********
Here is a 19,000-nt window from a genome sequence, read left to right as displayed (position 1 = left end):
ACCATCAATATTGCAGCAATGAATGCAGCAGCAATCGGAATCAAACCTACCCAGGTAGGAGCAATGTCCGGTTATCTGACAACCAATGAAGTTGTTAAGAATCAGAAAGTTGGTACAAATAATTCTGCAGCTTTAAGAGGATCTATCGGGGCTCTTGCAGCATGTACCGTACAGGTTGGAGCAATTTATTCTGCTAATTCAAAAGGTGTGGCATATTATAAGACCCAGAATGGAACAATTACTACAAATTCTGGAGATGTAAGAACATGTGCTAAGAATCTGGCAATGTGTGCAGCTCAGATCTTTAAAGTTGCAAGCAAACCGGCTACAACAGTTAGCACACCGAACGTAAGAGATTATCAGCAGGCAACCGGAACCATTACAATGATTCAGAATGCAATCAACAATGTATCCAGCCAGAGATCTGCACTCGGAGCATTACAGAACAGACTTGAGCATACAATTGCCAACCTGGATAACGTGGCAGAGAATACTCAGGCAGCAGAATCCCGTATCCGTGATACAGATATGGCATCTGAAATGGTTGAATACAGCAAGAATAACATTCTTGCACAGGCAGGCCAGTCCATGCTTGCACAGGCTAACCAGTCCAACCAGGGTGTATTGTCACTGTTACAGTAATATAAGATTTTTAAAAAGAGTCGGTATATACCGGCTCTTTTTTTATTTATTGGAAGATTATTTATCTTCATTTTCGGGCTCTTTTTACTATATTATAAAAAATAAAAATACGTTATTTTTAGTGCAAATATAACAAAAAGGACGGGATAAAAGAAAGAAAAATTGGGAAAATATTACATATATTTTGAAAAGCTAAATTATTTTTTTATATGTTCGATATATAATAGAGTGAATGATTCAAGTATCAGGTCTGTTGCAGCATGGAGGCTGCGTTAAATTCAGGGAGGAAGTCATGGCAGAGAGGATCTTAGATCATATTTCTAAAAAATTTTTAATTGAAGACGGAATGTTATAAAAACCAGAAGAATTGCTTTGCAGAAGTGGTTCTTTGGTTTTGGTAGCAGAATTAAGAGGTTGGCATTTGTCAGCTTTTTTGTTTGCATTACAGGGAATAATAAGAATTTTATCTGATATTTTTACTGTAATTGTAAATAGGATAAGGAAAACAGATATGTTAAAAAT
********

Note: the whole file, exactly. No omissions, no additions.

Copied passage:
Here is a 19,000-nt window from a genome sequence, read left to right as displayed (position 1 = left end):
ACCATCAATATTGCAGCAATGAATGCAGCAGCAATCGGAATCAAACCTACCCAGGTAGGAGCAATGTCCGGTTATCTGACAACCAATGAAGTTGTTAAGAATCAGAAAGTTGGTACAAATAATTCTGCAGCTTTAAGAGGATCTATCGGGGCTCTTGCAGCATGTACCGTACAGGTTGGAGCAATTTATTCTGCTAATTCAAAAGGTGTGGCATATTATAAGACCCAGAATGGAACAATTACTACAAATTCTGGAGATGTAAGAACATGTGCTAAGAATCTGGCAATGTGTGCAGCTCAGATCTTTAAAGTTGCAAGCAAACCGGCTACAACAGTTAGCACACCGAACGTAAGAGATTATCAGCAGGCAACCGGAACCATTACAATGATTCAGAATGCAATCAACAATGTATCCAGCCAGAGATCTGCACTCGGAGCATTACAGAACAGACTTGAGCATACAATTGCCAACCTGGATAACGTGGCAGAGAATACTCAGGCAGCAGAATCCCGTATCCGTGATACAGATATGGCATCTGAAATGGTTGAATACAGCAAGAATAACATTCTTGCACAGGCAGGCCAGTCCATGCTTGCACAGGCTAACCAGTCCAACCAGGGTGTATTGTCACTGTTACAGTAATATAAGATTTTTAAAAAGAGTCGGTATATACCGGCTCTTTTTTTATTTATTGGAAGATTATTTATCTTCATTTTCGGGCTCTTTTTACTATATTATAAAAAATAAAAATACGTTATTTTTAGTGCAAATATAACAAAAAGGACGGGATAAAAGAAAGAAAAATTGGGAAAATATTACATATATTTTGAAAAGCTAAATTATTTTTTTATATGTTCGATATATAATAGAGTGAATGATTCAAGTATCAGGTCTGTTGCAGCATGGAGGCTGCGTTAAATTCAGGGAGGAAGTCATGGCAGAGAGGATCTTAGATCATATTTCTAAAAAATTTTTAATTGAAGACGGAATGTTATAAAAACCAGAAGAATTGCTTTGCAGAAGTGGTTCTTTGGTTTTGGTAGCAGAATTAAGAGGTTGGCATTTGTCAGCTTTTTTGTTTGCATTACAGGGAATAATAAGAATTTTATCTGATATTTTTACTGTAATTGTAAATAGGATAAGGAAAACAGATATGTTAAAAAT